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Mainstream, VOL LII No 50, December 6, 2014

Arbitrary Budget Cuts in Social Sectors

Sunday 7 December 2014, by Bharat Dogra


Recently several reports in leading news-papers have drawn attention to the possibility of significant but arbitrary cuts in budgetary allocations for social sectors. On November 27, The Hindu reported: “To meet the fiscal deficit target for this year, the Central Government is brutally slashing social sector allocations... The Finance Ministry is currently in the process of revising the Budget estimates for allocations for 2014-15 across heads of expenditures and Ministries. In the revised estimates plan, the expenditure as education is proposed to be cut by Rs 11000 crores. Departments of Panchayati Raj, Rural Development and Sanitation are facing average cuts of about 25 per cent. The health sector plan expenditure’s revised estimate is proposed to be Rs 7000 crores lower than originally envisaged in the Budget.”

The Economic Times reported on November 27: “The Finance Ministry is believed to have suggested to some Ministries a deduction of up to 15 per cent in their annual budgets for the current financial year..... Social sector Ministries, which have the largest social spending on schemes like the MGNREGA, are uncomfortable with this move and a discussion is being held with the Finance Ministry, a source said.”

The Telegraph reported on the same day: “The Finance Ministry has decided to shave Rs 3000 crores, or about 9 per cent, of the rural job guar-antee scheme’s Budget allocations, government sources told The Telegraph.

To focus attention on the possibility of arbitrary denial of thousands of crores of rupees to social priority sectors, the Centre for Budget and Governance Accountability (CBGA), Jan Awaaz and other social organisations organised a press conference on November 29 in Delhi.

Subrat Das, Coordinator of the CBGA, said that the overall allocations for social sectors in terms of ratio to GDP have been much lower than what is needed. If on top of this there are significant cuts in the last months of the financial year, then this can be very harmful for the vulnerable sections. The tax-GDP ratio should rise significantly and the overall Budget size should rise so that assured adequate allocations are available for social sectors. He said that the usual excuses for such cuts, such as poor utilisation, are not valid now as fund utilisation has been improving and there’s demand for more NREGA funds.

Prof Jayati Ghosh said that arbitrary cuts in Budget allocations amount to an attack on democracy. For the Finance Bill the government has to get a majority vote in Parliament and any Budget cuts cannot be made without following a democratic process or without the approval of Parliament. Today Parliament, the media, citizens all are bypassed on this significant issue. Prof Ghosh said that when nominal allocations are maintained from one Budget to another, real allocations in fact decline due to the impact of inflation. Further, in the MGNREGA, actually there were heavy pending wages from the previous year so that actually the decline was even bigger. If on top of that, even more cuts are made, then this can destroy the priority pro-poor programmes. When people don’t get wages in time, they stop coming for work and then this is cited as evidence of lack of demand for work, while actually poor people badly need work.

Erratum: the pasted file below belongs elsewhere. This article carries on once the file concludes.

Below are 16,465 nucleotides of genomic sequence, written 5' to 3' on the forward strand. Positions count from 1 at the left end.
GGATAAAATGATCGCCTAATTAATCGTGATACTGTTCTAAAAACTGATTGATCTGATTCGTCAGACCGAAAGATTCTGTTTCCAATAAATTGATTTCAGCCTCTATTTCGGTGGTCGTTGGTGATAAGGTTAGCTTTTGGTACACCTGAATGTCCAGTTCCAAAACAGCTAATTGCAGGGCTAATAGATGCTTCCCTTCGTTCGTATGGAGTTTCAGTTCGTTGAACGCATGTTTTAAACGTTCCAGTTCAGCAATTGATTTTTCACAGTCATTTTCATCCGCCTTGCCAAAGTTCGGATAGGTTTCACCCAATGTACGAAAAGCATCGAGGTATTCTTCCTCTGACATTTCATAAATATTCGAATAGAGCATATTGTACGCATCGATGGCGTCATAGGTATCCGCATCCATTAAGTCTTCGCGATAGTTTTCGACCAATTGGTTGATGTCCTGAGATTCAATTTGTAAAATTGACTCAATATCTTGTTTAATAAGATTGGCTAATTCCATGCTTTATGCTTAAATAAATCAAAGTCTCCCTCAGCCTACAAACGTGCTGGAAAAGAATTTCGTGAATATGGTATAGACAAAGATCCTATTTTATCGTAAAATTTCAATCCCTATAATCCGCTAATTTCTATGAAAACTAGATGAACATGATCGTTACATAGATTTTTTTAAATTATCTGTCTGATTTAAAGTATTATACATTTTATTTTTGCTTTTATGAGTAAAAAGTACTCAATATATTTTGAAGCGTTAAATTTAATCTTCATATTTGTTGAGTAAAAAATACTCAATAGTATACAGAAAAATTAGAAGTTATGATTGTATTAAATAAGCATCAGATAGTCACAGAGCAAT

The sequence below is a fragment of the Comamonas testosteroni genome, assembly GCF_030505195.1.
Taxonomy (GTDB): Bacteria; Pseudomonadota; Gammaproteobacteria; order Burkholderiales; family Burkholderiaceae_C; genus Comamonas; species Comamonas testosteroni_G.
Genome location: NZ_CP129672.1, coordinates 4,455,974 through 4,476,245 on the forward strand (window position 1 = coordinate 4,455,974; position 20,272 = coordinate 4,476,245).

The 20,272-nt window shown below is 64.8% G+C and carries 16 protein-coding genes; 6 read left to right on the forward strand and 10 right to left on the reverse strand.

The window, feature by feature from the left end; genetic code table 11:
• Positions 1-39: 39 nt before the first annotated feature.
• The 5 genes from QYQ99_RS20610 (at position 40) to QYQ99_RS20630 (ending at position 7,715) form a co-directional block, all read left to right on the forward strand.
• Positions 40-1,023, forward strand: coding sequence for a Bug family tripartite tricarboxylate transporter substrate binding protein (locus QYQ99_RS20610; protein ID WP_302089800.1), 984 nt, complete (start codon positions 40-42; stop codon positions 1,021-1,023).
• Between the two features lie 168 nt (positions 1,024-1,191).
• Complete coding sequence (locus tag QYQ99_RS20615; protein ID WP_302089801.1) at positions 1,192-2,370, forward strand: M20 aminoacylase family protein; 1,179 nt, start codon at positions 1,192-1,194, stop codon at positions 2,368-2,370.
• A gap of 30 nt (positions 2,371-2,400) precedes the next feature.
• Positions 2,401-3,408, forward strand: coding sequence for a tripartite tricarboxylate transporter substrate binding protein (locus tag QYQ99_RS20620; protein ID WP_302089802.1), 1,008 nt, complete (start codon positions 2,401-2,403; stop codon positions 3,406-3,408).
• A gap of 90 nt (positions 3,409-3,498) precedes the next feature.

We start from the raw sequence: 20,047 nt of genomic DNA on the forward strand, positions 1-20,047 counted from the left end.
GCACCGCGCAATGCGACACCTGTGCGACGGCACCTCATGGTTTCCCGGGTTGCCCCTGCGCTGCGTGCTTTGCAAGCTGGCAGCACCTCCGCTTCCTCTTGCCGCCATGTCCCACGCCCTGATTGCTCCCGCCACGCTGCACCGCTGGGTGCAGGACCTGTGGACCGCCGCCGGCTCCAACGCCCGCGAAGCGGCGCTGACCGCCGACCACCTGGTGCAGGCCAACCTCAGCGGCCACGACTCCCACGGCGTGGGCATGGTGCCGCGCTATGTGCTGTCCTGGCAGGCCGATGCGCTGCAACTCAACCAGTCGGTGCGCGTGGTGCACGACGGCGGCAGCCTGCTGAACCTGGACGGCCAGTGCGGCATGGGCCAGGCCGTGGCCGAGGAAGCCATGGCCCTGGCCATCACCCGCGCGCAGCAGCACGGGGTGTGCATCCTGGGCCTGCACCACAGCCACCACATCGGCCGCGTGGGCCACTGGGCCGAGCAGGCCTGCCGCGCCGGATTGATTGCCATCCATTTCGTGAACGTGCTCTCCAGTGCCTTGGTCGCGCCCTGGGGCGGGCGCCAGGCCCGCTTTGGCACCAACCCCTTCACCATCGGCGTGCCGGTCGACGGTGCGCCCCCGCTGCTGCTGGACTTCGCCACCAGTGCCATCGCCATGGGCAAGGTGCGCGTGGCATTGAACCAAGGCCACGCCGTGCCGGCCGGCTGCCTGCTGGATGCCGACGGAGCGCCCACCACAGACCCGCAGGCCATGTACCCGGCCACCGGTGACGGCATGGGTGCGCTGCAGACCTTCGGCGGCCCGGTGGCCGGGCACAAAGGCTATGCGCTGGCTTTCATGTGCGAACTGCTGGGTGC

Prof Pravin Jha said it was now clear that the projected revenue at the time of Budget presentation was highly inflated and if such trends continue or worsen, cuts for social priority sectors can be even higher.

Deepa Sinha from the Food Rights Campaign said that already the allocation for nutrition programme and anganwadi workers wages are very low, and if further cuts are made, these priority programmes can be very adversely affected. Kaushalya said that denial of medicines and medicare due to fund cuts can be a life and death issue for HIV patients.

Prof Prabhat Patnaik said that if the benefits of growth do not reach the poor and the meagre allocations for them are slashed further, then questions are bound to be raised regarding for whom is this growth taking place.

Prof Patnaik traced the roots of the employment guarantee law to the Constitution and its Directive Principles. “You can’t play around with such provisions,” he said, adding that such arbitrary cuts in priority social sectors amounted to an assault on democracy. When welfare funds for vulnerable sections are chopped to make available subsidies for corporate growth, then this “neo-liberalism with fangs bared” should be widely opposed.

A statistical table circulated at the press conference shows that tax revenue forgone to the gold and diamond industry amount to Rs 65,000 crores, while the total Budget for the NREGA is only about half of this.

While summing up the presentation Nikhil Dey said that representatives of many and diverse social organisations are firstly opposed to such arbitrary Budget cuts. He said that at a time when ten States (including some BJP-ruled States) are asking for more MGNREGA funds, slashing of Rs 3000 crores from the MGNREGA is completely unjustified.

Bharat Dogra is a free-lance journalist who has been involved with several social initiatives and movements.

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